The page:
During 2007 edition of Sonar festival which ended a few days ago in Barcelona, a project by Jeff Lieberman, entitled Light Bulb, was presented at Sonarmatica , a show which takes place together with the usual festival. This year Sonarmatica presented a selection of works dealing with the ‘magic’ side of technology, showing processes which cannot be understood merely with intuition and trigger our wonder.

Light Bulb showed an undoubtly surreal vision, with an exhibition which called to mind illusionism tricks or maybe a paint by Magritte. A normal light bulb hangs in the air within a structure; it is turned on, though no wire is connected to it.

Actually the installation shows two interesting phisics phenomena: magnetic levitation and electric current transmission without wires and has been inspired by one of the most important researches by the Croatian scientist and inventor Nikola Tesla . The first part of the project deals with a challenge which has always stimulated human beings: how to win gravity. One of the method to make an object levitate, which has been already known since the first decades of the last century, is magnetic suspension. You can make an object float in the air thanks to a magnetic field using magnetic forces of attraction or repulsion to win gravity. This technology is used in Japan for public transports. There are trains which travel in suspension by using a very strong magnetic field.


The second phenomenon which inspired Lieberman for the planning of Light Bulb was carefully studied by Tesla between the end of the 19 th and the beginning of the 20 th century. Tesla created a system which could transmit energy without wires by using the resonance of big copper wire coils for the transmission. However, Tesla’s invention was never used on a large scale.

To combine the two principles in one device, first of all Lieberman put an electromagnet which generates a magnetic field thanks to electric current on the top of the installation structure. Then he put a second magnet, whose power interacts with that of the first one, into a light bulb, together with various circuits and a Hall effect sensor, which measures the position of the levitating object.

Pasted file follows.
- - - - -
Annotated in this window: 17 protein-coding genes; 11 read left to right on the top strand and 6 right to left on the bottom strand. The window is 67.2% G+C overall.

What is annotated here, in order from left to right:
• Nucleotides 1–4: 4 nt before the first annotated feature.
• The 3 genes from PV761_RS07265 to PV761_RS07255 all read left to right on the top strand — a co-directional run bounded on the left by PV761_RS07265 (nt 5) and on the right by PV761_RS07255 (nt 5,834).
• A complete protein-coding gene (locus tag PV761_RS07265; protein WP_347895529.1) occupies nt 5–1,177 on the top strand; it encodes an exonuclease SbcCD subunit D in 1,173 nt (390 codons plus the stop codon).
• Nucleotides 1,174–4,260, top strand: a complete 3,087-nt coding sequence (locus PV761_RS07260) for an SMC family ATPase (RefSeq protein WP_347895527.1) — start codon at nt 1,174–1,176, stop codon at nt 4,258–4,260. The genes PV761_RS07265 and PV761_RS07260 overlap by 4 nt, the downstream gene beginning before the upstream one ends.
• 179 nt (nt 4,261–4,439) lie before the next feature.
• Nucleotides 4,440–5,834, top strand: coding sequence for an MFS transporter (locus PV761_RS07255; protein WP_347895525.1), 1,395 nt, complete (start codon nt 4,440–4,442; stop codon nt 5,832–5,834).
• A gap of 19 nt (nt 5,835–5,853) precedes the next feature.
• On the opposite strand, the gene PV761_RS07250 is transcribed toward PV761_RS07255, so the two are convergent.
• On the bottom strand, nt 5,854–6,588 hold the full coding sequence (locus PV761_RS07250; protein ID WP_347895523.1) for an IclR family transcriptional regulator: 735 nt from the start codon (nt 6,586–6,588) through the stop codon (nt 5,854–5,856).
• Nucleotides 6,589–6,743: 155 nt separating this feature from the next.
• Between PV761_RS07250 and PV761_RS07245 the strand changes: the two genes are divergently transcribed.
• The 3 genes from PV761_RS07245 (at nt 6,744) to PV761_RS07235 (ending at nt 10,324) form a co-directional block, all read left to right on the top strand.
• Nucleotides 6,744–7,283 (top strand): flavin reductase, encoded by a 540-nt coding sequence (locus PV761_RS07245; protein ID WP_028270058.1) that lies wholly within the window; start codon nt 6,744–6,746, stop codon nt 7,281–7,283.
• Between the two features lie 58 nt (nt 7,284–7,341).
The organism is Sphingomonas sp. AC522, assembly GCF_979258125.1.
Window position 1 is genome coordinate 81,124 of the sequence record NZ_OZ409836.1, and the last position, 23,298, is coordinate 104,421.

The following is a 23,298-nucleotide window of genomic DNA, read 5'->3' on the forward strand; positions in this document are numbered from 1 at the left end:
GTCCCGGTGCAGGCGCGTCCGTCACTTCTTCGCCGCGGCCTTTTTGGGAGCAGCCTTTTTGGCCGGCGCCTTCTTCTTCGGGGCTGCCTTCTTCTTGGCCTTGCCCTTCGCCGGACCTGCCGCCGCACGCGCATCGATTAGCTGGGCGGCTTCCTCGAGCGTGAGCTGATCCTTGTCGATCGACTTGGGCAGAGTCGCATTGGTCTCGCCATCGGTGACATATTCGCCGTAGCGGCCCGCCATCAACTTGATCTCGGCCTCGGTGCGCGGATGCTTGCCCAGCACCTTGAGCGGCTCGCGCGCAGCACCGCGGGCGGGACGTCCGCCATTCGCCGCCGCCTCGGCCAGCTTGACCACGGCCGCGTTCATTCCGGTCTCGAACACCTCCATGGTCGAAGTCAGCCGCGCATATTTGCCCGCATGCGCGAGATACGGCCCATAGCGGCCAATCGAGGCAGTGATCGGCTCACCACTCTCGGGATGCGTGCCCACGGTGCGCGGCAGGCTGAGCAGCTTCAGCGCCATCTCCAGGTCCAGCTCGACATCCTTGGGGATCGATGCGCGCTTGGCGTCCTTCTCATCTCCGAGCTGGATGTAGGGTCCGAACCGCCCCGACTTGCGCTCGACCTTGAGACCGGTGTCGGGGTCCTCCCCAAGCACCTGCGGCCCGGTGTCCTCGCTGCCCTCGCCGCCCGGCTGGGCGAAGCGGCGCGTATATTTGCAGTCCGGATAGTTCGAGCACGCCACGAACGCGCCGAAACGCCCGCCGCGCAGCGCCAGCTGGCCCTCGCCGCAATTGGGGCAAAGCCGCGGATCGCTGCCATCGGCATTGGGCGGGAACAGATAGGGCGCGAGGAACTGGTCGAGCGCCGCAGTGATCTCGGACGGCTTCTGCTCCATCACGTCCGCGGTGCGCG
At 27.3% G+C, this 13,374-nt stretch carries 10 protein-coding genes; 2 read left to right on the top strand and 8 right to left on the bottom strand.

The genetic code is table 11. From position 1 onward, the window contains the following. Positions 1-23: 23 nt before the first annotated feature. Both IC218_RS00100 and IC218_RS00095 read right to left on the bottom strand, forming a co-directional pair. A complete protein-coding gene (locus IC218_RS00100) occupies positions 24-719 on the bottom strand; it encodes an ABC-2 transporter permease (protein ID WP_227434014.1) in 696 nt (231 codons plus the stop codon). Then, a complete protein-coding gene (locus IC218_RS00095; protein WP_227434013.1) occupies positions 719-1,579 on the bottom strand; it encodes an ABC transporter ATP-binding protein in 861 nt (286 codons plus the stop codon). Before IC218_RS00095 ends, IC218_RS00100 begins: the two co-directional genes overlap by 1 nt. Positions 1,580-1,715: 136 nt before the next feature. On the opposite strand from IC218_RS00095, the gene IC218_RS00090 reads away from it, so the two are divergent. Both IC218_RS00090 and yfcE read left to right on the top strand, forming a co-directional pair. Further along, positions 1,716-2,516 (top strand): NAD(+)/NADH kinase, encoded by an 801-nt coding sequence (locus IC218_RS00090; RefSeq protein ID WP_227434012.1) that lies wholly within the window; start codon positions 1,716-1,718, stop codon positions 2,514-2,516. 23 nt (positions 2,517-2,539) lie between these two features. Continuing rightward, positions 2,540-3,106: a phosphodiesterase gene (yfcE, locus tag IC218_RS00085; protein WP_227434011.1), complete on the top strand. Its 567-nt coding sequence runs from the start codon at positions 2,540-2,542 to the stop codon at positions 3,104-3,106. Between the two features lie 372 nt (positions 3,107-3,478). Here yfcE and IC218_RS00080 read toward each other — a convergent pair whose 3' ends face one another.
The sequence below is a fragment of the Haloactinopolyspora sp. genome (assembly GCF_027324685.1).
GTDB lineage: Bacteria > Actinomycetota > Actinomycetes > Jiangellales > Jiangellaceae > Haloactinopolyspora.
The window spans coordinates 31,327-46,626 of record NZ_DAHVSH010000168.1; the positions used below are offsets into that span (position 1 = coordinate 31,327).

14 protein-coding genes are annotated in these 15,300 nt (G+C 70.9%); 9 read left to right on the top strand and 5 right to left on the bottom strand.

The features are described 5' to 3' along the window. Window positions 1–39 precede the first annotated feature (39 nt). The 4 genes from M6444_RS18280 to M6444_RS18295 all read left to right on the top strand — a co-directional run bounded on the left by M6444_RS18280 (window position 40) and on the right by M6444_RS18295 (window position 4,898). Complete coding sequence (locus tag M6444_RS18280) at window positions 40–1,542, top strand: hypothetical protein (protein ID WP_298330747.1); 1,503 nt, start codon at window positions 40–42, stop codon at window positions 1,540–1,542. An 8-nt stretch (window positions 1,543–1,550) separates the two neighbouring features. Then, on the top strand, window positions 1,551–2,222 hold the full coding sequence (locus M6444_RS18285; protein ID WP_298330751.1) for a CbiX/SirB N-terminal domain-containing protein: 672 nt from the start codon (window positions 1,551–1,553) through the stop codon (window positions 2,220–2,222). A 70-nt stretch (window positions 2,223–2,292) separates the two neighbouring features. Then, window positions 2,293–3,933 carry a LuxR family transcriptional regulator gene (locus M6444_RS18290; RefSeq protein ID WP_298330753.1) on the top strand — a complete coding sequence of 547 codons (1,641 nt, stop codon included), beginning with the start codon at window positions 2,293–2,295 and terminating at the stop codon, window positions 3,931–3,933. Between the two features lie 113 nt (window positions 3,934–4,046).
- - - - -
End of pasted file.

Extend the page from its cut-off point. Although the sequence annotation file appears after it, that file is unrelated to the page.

In order for the magnet to be steadily suspended, a retroactivity control system using Hall sensors ‘ feedback was provided. In that way the power amplifiers connected to suspended electromagnet are set and so they make the structure steady.

For the second part of the project Lieberman created resonant transformer which works as Tesla coil and transmit electric current through the air from the bottom of the installation to the levitating object.

The transformer generates a signal very similar to that of radio waves’ thus making alternating current transmission possible.When the coil at the bottom receives power the other coil inside the light bulb is given power too. The receiving coil is connected to some LEDs too, which are placed at the light bulb’s bottom and receive alternating current which is converted into light.


The work of art showed in Barcelona is the new version of a previous prototype with the same title. But compared to the prototipe, in the most recent version the bulb’s light is brighter though using less electricity. By the way, the author would like to prove his device even more.

Jeff Lieberman comes from Massachusetts , and graduated in mathematics and physics in 2000 and hold a master’s degree in robotics and mechanical engineering at MIT. He is interested in completely different topics. He is an eclectic and many-sided artist: musician, photographer, performer, creator of robotic installations and kinetic sculptures. He also took part to a BBC2 programme and to a Discovery channels programme entitled ” Battle of the Geeks”, where a group of inventors and scientists challenge each other to design an aircraft.